Florida Wildlife Corridor: Missing Links

Background

Panther Glades by Mac Stone

You get the feeling that this is where wild things still roam, where the laws of nature still rule, 100%. Without connected lands the panther and bear don’t stand much of a chance of surviving.

One of the core foci of our current and future mission is to advocate for the protection of the Missing Links in the Corridor.

These “Missing Links” are built on a foundation of wildlife corridor work in Florida over two decades, and follow the map of the Florida Ecological Greenways Network (FEGN; See Map). In the early 2000s the FEGN identified those corridors considered most important for providing habitat for wide-ranging species like the Florida panther and Florida black bear.

The FEGN’s highest priorities, named “Critical Linkages”, identify the best remaining opportunities to functionally connect major existing public and private conservation lands across the state. Once protected, the Critical Linkages would connect all of Florida’s largest existing conservation lands in to one functional statewide ecological network.

These same Critical Linkages are our “Missing Links” in the Florida Wildlife Corridor. In fact, the 2012 Florida Wildlife Corridor Expedition followed their trail through much of the Florida peninsula.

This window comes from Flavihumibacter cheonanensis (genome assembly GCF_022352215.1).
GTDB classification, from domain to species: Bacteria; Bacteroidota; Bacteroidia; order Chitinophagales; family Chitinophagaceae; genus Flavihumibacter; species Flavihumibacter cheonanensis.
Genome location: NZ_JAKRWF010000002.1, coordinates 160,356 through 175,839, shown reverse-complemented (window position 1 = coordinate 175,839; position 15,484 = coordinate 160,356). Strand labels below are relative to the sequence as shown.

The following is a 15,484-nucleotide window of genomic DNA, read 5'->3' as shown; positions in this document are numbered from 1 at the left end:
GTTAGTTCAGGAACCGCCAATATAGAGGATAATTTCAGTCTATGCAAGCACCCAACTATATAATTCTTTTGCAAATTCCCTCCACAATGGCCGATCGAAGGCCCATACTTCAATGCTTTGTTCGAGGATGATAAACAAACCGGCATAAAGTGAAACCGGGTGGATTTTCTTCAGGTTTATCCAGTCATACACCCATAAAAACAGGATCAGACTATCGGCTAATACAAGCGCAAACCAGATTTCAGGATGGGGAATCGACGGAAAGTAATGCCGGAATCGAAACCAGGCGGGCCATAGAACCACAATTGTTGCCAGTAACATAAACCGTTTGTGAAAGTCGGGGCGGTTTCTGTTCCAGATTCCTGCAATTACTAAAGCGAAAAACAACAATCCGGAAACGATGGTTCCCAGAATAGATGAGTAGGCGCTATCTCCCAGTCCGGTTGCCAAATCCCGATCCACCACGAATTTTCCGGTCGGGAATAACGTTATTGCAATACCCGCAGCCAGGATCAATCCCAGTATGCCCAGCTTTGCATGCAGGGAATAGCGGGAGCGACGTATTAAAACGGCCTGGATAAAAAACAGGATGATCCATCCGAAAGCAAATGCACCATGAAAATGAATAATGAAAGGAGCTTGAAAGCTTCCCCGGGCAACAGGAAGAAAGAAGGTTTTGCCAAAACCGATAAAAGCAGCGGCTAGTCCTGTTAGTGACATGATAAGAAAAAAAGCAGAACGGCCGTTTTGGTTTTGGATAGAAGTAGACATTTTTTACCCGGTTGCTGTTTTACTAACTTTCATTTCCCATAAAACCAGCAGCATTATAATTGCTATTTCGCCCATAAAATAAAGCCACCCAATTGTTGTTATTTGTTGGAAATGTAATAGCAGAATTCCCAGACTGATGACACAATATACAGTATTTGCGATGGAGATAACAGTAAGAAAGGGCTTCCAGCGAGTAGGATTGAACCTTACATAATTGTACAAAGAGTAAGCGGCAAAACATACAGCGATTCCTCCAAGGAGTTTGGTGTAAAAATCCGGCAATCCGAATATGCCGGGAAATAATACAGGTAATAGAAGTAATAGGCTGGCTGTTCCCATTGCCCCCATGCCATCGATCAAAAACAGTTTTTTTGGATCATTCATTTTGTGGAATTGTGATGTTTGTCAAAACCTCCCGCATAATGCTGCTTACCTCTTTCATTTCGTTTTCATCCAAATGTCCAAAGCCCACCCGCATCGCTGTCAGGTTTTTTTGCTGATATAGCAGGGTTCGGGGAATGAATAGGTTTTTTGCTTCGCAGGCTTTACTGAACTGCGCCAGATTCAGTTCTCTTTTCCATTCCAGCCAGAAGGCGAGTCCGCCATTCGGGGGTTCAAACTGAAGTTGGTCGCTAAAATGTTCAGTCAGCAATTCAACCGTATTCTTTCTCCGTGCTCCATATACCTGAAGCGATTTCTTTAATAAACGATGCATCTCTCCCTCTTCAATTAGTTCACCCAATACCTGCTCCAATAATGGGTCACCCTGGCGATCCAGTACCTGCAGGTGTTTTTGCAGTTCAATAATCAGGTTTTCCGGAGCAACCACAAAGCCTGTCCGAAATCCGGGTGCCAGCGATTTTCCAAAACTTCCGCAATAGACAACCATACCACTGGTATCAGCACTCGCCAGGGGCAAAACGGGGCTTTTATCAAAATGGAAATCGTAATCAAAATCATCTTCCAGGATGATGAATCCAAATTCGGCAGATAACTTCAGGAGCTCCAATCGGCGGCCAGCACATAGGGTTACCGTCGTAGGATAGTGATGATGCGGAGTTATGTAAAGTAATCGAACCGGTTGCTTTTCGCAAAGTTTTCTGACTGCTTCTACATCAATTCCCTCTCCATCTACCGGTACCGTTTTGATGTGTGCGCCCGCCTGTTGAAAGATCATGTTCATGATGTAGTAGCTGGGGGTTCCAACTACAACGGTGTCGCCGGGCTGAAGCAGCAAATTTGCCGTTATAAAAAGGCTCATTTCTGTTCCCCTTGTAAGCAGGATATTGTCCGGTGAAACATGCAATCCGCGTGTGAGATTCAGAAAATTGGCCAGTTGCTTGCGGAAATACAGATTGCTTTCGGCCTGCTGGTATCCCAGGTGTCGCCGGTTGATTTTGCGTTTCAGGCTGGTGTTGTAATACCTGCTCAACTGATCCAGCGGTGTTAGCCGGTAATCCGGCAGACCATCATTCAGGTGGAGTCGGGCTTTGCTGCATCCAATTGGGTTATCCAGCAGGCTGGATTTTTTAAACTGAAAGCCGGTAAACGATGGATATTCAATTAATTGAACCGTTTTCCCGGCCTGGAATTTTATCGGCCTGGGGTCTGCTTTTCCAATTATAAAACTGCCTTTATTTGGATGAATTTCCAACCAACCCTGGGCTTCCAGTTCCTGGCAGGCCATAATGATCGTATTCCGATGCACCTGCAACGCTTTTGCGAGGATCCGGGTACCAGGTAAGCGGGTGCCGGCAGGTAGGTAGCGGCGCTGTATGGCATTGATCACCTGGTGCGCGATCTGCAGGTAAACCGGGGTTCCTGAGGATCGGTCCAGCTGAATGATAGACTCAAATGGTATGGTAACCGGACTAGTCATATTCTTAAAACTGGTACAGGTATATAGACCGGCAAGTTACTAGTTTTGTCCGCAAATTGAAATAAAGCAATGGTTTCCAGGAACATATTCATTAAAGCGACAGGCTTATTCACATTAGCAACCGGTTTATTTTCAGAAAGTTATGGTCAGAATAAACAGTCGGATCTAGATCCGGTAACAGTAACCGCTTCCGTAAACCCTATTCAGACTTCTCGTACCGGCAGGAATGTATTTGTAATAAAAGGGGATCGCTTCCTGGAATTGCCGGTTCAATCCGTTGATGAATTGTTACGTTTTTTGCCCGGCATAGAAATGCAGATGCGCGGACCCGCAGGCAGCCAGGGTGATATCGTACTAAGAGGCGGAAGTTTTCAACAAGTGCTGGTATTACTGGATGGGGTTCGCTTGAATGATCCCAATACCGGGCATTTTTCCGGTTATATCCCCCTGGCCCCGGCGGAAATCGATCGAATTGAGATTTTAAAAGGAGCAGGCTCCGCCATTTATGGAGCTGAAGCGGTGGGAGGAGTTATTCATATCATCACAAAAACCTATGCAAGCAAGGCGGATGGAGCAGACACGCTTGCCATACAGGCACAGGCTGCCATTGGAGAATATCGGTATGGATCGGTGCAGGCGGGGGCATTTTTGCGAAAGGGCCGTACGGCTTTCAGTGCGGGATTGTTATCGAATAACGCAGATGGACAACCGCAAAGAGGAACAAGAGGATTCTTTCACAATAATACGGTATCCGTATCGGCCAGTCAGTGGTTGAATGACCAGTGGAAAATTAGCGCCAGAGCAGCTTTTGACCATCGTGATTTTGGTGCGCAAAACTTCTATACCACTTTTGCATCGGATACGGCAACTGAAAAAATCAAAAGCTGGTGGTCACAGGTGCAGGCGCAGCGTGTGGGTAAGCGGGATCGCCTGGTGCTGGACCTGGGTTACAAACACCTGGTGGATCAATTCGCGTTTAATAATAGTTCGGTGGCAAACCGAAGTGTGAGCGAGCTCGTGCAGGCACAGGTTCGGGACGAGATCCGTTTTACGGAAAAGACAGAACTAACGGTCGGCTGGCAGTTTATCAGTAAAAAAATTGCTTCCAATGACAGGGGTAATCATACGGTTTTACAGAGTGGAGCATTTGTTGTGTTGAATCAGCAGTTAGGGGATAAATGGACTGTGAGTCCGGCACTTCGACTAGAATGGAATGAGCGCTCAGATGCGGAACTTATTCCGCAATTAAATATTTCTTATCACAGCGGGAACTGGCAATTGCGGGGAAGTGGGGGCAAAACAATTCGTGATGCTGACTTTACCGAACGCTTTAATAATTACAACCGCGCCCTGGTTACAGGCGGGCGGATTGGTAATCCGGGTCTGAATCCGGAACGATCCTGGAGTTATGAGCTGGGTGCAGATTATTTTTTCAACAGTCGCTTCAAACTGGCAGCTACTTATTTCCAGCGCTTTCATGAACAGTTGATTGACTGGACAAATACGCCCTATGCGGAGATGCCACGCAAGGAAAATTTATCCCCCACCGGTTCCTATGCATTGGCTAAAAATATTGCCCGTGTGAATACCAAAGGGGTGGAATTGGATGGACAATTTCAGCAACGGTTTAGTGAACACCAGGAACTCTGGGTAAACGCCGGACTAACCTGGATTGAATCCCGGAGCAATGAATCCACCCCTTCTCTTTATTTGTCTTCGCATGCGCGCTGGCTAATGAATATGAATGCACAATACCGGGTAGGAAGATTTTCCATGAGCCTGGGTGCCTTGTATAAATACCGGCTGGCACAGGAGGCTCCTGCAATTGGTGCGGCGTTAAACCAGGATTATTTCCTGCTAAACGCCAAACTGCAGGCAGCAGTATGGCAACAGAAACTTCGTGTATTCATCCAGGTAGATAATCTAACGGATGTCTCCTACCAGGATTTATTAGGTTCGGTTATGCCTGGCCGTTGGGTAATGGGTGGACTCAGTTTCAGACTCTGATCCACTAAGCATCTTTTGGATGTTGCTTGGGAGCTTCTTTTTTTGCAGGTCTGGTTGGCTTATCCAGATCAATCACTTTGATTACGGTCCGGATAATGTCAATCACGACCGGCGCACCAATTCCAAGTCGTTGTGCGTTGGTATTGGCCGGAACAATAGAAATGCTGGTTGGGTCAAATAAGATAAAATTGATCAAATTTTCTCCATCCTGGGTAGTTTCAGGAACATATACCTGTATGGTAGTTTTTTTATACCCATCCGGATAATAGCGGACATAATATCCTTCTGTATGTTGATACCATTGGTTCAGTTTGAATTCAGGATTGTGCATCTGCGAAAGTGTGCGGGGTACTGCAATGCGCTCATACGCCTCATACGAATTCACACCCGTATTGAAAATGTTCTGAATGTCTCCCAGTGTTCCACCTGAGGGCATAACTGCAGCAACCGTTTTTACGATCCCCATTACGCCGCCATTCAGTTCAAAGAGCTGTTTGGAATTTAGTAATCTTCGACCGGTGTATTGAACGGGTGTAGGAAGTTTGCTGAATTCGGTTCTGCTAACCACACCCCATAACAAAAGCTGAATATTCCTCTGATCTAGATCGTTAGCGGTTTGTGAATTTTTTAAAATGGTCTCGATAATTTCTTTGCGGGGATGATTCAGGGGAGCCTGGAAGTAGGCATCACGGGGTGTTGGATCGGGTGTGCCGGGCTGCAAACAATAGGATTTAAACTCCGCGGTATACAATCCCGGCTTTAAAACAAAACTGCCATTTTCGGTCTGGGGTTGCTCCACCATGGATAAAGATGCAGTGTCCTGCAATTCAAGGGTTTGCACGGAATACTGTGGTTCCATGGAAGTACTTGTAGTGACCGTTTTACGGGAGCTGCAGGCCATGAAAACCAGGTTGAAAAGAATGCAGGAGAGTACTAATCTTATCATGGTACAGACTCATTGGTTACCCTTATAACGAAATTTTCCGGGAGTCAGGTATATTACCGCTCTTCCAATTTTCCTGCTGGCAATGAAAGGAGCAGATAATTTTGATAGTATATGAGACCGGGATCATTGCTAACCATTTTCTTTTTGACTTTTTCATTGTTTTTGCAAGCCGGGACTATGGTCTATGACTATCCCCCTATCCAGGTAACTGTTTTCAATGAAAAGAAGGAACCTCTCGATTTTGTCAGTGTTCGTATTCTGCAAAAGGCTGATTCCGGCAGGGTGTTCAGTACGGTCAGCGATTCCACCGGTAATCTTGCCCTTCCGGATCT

In 2013, the Legacy Institute for Nature and Culture (LINC) — now part of the Florida Wildlife Corridor — commissioned prominent conservation photographers to capture images of priority lands that remained unprotected to help raise awareness about their importance.

As a result, 15 Florida Forever projects are showcased via photographs, parcel descriptions and the blog series “A View From the Other Side of the Lens.” LINC also produced the Florida Wildlife Corridor Critical Linkages GeoStory in partnership with National Geographic’s Map Division.

Although the Missing Links spotlighted to date are limited to peninsular Florida, our content will soon be expanded statewide.